Bishops Elect Bickerton, Offer Narrative for Continuing UMC
Bishop Thomas Bickerton, who served 12 years as resident bishop in Western PA before being assigned to the New York Area in 2016, was elected president of the Council of Bishops during the Council's Fall meeting, held Nov. 3-5 via Zoom. (Zoom screenshot above shows Bishop Bickerton with his wife Sally, left, and his NY staff just after the election.)
"It is very humbling to be asked to offer my leadership at this point in the church’s life and work,” Bishop Bickerton said after the election. “While the road ahead will no doubt present us with great challenges, I celebrate a faith which offers the firm assurance that God will provide us with the light we need to find the next step on the path."
In his acceptance speech, he also noted, “It is time for us to move forward with a narrative of who we are and who, by the grace of God, we will be as United Methodists,” Bishop Bickerton.
Over the course of the meeting, the Bishops took action to do just that, casting a vision for a future United Methodist Church that transcends the labels many church members use to describe themselves.
The bishops’ narrative, instead, envisions a denomination rooted in Scripture, centered in Christ and welcoming to all churchgoers — however they identify.
“Our best witness is to love each other as Christ loves us, to show the world the supernatural power of the Holy Spirit to bind us together despite our differences,” the narrative proclaims. “This is living out the gospel.”
The bishops affirmed the two-page narrative in a closed session. While they do not publicize tallies for votes taken in closed session, Council of Bishops President Cynthia Fierro Harvey said the document received overwhelming approval. Only active bishops can vote at council meetings. The COB is a multiethnic international executive body that, in many ways, is as diverse as the denomination they help lead.
In her president’s address, Bishop Harvey articulated her vision for the continuing United Methodist Church – a vision that embodies the radical love of God in Christ Jesus, noting that that the church is one, “where traditionalists, progressives, centrists and LGBTQ persons will find a home.”
The Narrative document reminds United Methodists of Christ’s prayer for unity and the commandment to gather all to the table, to make space for one another, appreciate one another, and look for Christ in each other.
The bishops noted that they are “committed to strengthening every local church, where the word is preached and Christ is offered, and where the table is set before all who hunger and thirst for righteousness.”
The bishops received the report of the Task Force to End Racism led by Bishop LaTrelle Miller Easterling along with COB consultant Erin Hawkins Smith. The session focused on one of the pillars of COB anti-racism work, proximity to pain. Three people, including Bishop Leonard Fairley, shared their pain of being profiled and discriminated due to the color of their skin. The bishops also heard from Bishop Cynthia Moore-Koikoi who is working with a team that is providing a theological lens by which to shape the Council’s anti-racism work.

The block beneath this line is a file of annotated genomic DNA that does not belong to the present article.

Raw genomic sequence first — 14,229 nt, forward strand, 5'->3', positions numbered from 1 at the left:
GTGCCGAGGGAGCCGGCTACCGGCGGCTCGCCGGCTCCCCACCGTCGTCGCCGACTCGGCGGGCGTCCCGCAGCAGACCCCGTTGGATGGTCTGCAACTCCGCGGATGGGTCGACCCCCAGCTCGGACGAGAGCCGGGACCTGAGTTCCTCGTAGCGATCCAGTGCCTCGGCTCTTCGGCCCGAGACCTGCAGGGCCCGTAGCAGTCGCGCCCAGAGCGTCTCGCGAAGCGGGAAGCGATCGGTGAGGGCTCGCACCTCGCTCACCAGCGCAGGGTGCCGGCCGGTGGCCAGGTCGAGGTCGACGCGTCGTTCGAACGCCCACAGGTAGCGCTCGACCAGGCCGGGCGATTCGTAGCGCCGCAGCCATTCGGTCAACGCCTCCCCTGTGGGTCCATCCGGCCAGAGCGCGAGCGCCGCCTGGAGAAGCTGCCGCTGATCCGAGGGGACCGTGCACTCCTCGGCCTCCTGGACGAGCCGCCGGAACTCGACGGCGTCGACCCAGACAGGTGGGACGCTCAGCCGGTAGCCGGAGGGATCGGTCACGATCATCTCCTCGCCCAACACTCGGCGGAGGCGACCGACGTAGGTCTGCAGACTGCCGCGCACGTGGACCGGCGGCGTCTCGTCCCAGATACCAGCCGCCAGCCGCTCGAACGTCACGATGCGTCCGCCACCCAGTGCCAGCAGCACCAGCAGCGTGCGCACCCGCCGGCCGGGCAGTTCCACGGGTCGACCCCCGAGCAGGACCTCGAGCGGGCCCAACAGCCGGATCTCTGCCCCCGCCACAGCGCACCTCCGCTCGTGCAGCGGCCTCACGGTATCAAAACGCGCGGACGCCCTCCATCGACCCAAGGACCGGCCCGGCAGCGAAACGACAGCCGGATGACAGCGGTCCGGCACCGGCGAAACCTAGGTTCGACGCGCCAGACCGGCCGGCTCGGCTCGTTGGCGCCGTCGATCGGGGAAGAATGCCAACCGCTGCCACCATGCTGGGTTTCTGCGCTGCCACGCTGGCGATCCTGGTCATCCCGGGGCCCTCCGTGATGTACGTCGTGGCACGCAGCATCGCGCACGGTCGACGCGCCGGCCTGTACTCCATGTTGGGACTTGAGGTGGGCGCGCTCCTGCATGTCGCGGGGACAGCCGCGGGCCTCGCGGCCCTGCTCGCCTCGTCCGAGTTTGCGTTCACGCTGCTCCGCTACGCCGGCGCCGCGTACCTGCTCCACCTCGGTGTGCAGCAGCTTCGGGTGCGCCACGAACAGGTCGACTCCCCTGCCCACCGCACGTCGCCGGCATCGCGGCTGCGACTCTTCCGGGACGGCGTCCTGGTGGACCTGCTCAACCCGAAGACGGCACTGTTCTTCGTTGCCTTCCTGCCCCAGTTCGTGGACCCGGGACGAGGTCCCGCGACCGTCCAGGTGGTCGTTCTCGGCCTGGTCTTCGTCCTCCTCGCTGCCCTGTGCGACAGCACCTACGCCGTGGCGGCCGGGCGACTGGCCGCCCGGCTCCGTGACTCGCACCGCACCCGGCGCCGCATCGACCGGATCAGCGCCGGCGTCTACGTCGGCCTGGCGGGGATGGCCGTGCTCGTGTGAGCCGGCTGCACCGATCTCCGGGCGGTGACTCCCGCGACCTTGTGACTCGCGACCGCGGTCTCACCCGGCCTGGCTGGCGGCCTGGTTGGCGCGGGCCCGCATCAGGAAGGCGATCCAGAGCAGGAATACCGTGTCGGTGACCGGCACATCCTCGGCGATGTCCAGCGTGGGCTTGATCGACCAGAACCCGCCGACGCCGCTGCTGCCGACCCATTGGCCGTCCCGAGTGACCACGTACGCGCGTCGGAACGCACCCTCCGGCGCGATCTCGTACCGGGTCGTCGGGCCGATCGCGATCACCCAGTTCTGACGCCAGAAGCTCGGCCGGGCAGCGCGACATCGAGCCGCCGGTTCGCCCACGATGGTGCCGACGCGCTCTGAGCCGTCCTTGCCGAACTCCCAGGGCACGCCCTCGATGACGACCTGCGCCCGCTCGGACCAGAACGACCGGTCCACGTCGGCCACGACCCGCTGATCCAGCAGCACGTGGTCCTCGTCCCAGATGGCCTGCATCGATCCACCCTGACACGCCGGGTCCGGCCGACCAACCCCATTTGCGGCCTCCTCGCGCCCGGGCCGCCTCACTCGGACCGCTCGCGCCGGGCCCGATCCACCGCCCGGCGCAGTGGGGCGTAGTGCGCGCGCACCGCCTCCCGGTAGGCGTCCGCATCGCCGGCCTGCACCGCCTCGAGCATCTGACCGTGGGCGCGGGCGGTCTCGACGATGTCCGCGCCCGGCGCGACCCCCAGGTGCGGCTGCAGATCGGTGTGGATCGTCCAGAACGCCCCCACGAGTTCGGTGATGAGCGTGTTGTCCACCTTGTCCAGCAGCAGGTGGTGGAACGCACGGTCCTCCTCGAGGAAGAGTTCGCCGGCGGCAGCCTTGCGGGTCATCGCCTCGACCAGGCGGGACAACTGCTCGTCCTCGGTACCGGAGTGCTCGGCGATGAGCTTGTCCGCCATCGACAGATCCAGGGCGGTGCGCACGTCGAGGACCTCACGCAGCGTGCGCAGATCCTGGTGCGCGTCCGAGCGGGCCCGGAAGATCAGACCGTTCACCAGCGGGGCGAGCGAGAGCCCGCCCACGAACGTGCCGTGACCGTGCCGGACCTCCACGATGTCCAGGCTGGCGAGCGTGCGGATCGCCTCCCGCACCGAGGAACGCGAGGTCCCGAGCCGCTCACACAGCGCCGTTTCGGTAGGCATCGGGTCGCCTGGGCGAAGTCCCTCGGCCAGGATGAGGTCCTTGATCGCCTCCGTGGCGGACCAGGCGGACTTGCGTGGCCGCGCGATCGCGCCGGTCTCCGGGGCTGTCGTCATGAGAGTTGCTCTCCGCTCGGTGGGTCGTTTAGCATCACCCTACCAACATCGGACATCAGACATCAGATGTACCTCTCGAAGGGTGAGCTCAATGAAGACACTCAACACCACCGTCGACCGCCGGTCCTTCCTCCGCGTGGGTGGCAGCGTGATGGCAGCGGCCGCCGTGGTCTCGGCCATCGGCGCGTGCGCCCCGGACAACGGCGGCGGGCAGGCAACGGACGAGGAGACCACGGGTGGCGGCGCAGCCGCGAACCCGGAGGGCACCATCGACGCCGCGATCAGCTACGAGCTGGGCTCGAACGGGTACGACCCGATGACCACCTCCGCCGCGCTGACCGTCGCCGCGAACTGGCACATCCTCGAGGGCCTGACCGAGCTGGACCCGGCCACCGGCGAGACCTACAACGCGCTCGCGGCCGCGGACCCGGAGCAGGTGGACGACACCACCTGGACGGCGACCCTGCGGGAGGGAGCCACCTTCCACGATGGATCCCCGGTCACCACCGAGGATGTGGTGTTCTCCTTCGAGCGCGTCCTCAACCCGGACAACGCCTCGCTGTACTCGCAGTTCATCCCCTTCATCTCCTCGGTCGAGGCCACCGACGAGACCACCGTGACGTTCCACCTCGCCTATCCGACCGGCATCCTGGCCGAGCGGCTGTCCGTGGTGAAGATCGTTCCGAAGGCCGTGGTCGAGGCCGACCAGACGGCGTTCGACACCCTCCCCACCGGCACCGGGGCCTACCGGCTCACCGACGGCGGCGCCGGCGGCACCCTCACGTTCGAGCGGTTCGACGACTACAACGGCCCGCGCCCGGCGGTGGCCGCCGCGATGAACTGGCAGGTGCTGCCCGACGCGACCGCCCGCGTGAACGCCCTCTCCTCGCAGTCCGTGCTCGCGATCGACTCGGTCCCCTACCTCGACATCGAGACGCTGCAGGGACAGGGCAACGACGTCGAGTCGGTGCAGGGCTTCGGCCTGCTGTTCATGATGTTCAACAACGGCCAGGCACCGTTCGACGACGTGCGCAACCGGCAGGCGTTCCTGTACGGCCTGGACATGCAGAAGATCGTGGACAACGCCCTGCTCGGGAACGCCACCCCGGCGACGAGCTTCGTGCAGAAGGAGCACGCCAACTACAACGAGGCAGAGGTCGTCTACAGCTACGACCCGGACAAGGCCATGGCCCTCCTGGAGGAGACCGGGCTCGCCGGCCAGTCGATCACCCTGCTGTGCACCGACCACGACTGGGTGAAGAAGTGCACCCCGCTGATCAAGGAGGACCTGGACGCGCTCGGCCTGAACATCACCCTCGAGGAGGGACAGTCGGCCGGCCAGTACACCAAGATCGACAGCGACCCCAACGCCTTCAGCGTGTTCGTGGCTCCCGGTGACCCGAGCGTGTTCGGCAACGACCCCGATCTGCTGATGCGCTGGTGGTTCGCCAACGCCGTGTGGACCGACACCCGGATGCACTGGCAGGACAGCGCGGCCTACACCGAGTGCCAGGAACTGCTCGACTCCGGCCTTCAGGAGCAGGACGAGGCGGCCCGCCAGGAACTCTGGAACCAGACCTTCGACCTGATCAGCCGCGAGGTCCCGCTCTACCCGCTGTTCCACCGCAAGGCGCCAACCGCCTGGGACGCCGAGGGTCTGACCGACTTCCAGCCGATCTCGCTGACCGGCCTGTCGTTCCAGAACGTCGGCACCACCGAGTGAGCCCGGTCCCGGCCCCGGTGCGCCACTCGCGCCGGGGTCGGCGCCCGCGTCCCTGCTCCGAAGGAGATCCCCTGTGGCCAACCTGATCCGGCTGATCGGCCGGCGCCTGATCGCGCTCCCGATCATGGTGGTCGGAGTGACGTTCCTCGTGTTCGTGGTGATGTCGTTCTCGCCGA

The collegial work of the General Secretaries was highlighted by their convener Dawn Hare as they continue to steward the churches resources. Members of the Council also received the ecumenical report from COB Ecumenical Officer Bishop Sally Dyck and Dr. Jean Hawxhurst and the newest addition to the ecumenical team, Dr. David Field.
On Wednesday, the bishops went into executive session to hear from Bill Waddell, who serves as counsel for the COB. The bishops discussed the upcoming Judicial Council docket and its impact on their current and future work. The bishops also have begun a repository of decisions of law from annual conferences that will serve as a guide for future annual conference sessions.
The bishops heard from the Commission on General Conference about their plans as the Commission monitor issues regarding visas, vaccines and other things challenging 2020 General Conference gathering set for August 2022 in Minnesota. There was a robust conversation regarding possible scenarios should the General Conference be postponed or cancelled. A small working group appointed by Bishop Harvey earlier this year continues to explore possibilities.
The bishops acted on five items as a response to climate change and climate justice and made a commitment to this important work and have asked the Executive Committee to create a plan working alongside the boards and agencies.
At the end of the meeting, Bishop Harvey told United Methodists: “We will continue to listen and to learn from you, the church. Conversation is the currency of change. We commit to listen to the voices of the people as we lead with grace and with love as our witness and invite you to do the same.”
--Compiled from UM News Reports and COB Press Releases